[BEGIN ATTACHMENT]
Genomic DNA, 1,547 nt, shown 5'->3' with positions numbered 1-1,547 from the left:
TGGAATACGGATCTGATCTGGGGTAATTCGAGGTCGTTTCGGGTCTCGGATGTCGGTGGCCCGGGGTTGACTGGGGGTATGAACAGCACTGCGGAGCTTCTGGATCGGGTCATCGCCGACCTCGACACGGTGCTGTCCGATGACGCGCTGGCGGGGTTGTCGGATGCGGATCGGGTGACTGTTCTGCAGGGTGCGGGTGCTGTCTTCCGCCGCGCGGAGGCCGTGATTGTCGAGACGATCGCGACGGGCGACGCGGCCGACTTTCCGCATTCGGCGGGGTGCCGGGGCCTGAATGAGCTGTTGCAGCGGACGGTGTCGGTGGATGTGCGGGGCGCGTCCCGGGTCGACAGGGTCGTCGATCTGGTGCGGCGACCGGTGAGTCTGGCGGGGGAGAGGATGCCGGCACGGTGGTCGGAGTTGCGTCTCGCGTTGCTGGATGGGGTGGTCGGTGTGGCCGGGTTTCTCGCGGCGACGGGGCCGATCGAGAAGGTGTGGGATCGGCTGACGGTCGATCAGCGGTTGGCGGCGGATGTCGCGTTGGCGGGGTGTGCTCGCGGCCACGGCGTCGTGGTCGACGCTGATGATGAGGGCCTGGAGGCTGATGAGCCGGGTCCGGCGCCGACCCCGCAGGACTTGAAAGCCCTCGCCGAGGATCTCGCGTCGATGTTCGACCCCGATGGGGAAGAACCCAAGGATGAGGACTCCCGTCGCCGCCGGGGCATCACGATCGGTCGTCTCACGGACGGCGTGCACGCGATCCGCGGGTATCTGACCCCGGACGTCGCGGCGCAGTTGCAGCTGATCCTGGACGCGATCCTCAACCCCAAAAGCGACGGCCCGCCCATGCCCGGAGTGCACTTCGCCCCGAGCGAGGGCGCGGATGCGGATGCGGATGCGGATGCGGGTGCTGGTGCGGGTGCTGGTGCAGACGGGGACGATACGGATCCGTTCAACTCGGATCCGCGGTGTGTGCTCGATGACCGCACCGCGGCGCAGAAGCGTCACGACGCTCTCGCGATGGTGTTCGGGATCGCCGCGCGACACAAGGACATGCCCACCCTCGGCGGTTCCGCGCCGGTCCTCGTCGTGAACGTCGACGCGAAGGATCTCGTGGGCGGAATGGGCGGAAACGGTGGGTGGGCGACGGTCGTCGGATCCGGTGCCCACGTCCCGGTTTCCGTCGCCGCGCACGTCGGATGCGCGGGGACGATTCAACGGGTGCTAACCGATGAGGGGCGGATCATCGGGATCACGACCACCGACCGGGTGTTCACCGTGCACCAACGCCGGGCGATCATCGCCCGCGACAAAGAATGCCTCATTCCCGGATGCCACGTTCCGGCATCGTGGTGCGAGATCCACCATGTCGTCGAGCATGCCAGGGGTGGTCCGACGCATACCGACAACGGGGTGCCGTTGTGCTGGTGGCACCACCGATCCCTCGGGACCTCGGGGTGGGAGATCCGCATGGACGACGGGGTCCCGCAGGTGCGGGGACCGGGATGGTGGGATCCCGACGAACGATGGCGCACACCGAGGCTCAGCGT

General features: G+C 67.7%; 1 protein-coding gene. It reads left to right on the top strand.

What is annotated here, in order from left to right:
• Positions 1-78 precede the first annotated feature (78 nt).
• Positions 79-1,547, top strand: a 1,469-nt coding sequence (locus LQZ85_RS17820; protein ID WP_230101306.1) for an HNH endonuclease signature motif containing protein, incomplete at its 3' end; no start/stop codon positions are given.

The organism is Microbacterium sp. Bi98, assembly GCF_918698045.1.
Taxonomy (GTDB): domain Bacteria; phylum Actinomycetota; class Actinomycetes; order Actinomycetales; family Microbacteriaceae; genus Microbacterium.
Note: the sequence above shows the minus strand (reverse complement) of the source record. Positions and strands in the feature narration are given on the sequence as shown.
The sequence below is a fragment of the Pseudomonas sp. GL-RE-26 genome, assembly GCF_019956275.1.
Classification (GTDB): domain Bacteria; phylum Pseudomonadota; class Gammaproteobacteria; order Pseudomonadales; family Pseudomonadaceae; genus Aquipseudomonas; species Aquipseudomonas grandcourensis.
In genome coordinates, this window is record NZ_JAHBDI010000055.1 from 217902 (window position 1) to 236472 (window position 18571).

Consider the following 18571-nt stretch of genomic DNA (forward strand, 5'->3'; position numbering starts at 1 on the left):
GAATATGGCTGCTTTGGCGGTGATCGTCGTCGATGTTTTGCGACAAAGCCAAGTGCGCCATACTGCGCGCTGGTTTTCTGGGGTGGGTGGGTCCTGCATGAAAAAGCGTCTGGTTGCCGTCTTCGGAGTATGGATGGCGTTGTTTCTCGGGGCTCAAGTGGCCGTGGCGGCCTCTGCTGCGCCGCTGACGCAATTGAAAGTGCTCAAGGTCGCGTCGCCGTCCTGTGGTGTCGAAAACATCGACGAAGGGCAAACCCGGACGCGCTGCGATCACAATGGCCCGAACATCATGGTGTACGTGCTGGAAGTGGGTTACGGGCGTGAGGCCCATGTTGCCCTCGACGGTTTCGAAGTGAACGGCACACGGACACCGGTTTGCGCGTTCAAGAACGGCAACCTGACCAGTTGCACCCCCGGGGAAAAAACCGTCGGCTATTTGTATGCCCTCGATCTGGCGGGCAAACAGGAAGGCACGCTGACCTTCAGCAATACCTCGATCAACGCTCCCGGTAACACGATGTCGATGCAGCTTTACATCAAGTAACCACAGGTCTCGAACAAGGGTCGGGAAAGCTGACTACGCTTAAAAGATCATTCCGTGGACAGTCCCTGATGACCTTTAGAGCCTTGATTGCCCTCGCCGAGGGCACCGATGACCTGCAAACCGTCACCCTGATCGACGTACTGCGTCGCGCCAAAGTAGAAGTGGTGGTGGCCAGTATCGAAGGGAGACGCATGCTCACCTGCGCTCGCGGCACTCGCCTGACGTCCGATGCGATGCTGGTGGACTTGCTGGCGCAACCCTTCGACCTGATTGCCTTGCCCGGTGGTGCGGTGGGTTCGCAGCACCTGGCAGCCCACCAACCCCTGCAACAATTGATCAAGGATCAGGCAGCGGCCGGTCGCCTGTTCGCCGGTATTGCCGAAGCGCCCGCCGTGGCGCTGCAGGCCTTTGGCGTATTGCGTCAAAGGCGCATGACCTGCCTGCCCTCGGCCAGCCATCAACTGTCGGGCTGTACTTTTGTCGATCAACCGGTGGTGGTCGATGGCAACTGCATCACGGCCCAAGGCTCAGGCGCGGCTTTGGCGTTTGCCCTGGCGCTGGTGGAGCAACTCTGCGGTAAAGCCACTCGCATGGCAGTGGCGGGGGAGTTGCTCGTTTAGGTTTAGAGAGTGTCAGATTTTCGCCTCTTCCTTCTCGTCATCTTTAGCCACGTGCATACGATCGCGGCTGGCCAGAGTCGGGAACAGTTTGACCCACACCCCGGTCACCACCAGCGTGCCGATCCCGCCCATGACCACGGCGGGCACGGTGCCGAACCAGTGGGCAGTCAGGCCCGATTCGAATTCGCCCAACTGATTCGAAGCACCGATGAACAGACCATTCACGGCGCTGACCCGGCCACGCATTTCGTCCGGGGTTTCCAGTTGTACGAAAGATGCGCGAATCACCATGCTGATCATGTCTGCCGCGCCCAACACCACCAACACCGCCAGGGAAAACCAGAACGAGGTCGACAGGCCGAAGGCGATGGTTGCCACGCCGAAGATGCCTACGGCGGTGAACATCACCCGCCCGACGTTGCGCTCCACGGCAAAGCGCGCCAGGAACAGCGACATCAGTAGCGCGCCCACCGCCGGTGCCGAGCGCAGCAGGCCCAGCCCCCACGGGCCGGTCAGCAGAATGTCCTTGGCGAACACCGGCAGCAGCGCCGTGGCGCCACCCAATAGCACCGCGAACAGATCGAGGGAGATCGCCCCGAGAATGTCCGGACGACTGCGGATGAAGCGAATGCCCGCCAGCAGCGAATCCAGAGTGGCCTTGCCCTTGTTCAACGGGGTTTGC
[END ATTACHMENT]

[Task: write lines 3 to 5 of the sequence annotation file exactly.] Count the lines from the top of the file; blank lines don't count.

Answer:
General features: G+C 67.7%; 1 protein-coding gene. It reads left to right on the top strand.

What is annotated here, in order from left to right:
• Positions 1-78 precede the first annotated feature (78 nt).